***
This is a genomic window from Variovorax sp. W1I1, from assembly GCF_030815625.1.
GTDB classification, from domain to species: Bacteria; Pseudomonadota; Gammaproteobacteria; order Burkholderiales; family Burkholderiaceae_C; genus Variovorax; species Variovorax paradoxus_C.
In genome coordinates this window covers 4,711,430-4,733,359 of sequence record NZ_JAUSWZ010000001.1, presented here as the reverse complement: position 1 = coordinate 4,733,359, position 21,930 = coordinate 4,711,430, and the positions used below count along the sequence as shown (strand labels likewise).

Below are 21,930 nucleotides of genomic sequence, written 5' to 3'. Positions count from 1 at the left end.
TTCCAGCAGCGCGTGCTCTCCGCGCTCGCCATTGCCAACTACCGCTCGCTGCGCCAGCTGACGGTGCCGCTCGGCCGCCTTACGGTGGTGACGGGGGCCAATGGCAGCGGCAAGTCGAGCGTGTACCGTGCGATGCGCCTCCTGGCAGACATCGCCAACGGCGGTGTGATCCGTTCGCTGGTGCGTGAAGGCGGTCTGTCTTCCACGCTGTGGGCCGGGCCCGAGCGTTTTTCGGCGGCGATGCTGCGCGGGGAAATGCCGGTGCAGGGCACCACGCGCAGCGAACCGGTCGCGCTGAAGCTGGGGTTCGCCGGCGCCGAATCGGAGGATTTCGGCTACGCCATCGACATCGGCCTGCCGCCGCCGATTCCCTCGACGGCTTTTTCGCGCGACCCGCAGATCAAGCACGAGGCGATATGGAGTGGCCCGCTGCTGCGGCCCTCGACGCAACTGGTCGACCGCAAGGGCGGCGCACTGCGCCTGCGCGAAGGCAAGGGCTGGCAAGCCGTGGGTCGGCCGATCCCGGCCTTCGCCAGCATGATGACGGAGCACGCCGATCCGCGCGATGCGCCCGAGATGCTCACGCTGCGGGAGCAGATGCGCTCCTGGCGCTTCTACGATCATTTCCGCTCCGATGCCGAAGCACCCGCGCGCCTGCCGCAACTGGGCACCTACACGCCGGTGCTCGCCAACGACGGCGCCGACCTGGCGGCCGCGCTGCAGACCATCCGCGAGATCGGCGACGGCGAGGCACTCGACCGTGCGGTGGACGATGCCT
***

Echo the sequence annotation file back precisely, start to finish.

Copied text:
This is a genomic window from Variovorax sp. W1I1, from assembly GCF_030815625.1.
GTDB classification, from domain to species: Bacteria; Pseudomonadota; Gammaproteobacteria; order Burkholderiales; family Burkholderiaceae_C; genus Variovorax; species Variovorax paradoxus_C.
In genome coordinates this window covers 4,711,430-4,733,359 of sequence record NZ_JAUSWZ010000001.1, presented here as the reverse complement: position 1 = coordinate 4,733,359, position 21,930 = coordinate 4,711,430, and the positions used below count along the sequence as shown (strand labels likewise).

Below are 21,930 nucleotides of genomic sequence, written 5' to 3'. Positions count from 1 at the left end.
TTCCAGCAGCGCGTGCTCTCCGCGCTCGCCATTGCCAACTACCGCTCGCTGCGCCAGCTGACGGTGCCGCTCGGCCGCCTTACGGTGGTGACGGGGGCCAATGGCAGCGGCAAGTCGAGCGTGTACCGTGCGATGCGCCTCCTGGCAGACATCGCCAACGGCGGTGTGATCCGTTCGCTGGTGCGTGAAGGCGGTCTGTCTTCCACGCTGTGGGCCGGGCCCGAGCGTTTTTCGGCGGCGATGCTGCGCGGGGAAATGCCGGTGCAGGGCACCACGCGCAGCGAACCGGTCGCGCTGAAGCTGGGGTTCGCCGGCGCCGAATCGGAGGATTTCGGCTACGCCATCGACATCGGCCTGCCGCCGCCGATTCCCTCGACGGCTTTTTCGCGCGACCCGCAGATCAAGCACGAGGCGATATGGAGTGGCCCGCTGCTGCGGCCCTCGACGCAACTGGTCGACCGCAAGGGCGGCGCACTGCGCCTGCGCGAAGGCAAGGGCTGGCAAGCCGTGGGTCGGCCGATCCCGGCCTTCGCCAGCATGATGACGGAGCACGCCGATCCGCGCGATGCGCCCGAGATGCTCACGCTGCGGGAGCAGATGCGCTCCTGGCGCTTCTACGATCATTTCCGCTCCGATGCCGAAGCACCCGCGCGCCTGCCGCAACTGGGCACCTACACGCCGGTGCTCGCCAACGACGGCGCCGACCTGGCGGCCGCGCTGCAGACCATCCGCGAGATCGGCGACGGCGAGGCACTCGACCGTGCGGTGGACGATGCCT